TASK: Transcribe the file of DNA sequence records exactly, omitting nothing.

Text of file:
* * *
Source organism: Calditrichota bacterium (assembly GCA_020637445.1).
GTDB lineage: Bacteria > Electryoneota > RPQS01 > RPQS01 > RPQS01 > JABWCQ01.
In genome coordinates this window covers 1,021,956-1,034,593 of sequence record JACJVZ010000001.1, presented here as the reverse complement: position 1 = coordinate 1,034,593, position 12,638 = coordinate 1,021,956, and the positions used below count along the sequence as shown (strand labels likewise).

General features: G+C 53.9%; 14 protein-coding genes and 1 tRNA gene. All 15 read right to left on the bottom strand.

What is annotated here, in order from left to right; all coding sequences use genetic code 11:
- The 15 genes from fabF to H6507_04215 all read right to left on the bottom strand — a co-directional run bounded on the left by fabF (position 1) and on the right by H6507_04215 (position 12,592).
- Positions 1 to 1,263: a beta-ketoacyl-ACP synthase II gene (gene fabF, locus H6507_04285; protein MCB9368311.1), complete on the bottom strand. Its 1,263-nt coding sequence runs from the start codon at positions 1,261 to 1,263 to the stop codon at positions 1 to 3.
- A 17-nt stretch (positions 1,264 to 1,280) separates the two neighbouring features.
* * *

Source organism: Calditrichota bacterium (assembly GCA_020637445.1).
GTDB lineage: Bacteria > Electryoneota > RPQS01 > RPQS01 > RPQS01 > JABWCQ01.
In genome coordinates this window covers 1,021,956-1,034,593 of sequence record JACJVZ010000001.1, presented here as the reverse complement: position 1 = coordinate 1,034,593, position 12,638 = coordinate 1,021,956, and the positions used below count along the sequence as shown (strand labels likewise).

General features: G+C 53.9%; 14 protein-coding genes and 1 tRNA gene. All 15 read right to left on the bottom strand.

What is annotated here, in order from left to right; all coding sequences use genetic code 11:
- The 15 genes from fabF to H6507_04215 all read right to left on the bottom strand — a co-directional run bounded on the left by fabF (position 1) and on the right by H6507_04215 (position 12,592).
- Positions 1 to 1,263: a beta-ketoacyl-ACP synthase II gene (gene fabF, locus H6507_04285; protein MCB9368311.1), complete on the bottom strand. Its 1,263-nt coding sequence runs from the start codon at positions 1,261 to 1,263 to the stop codon at positions 1 to 3.
- A 17-nt stretch (positions 1,264 to 1,280) separates the two neighbouring features.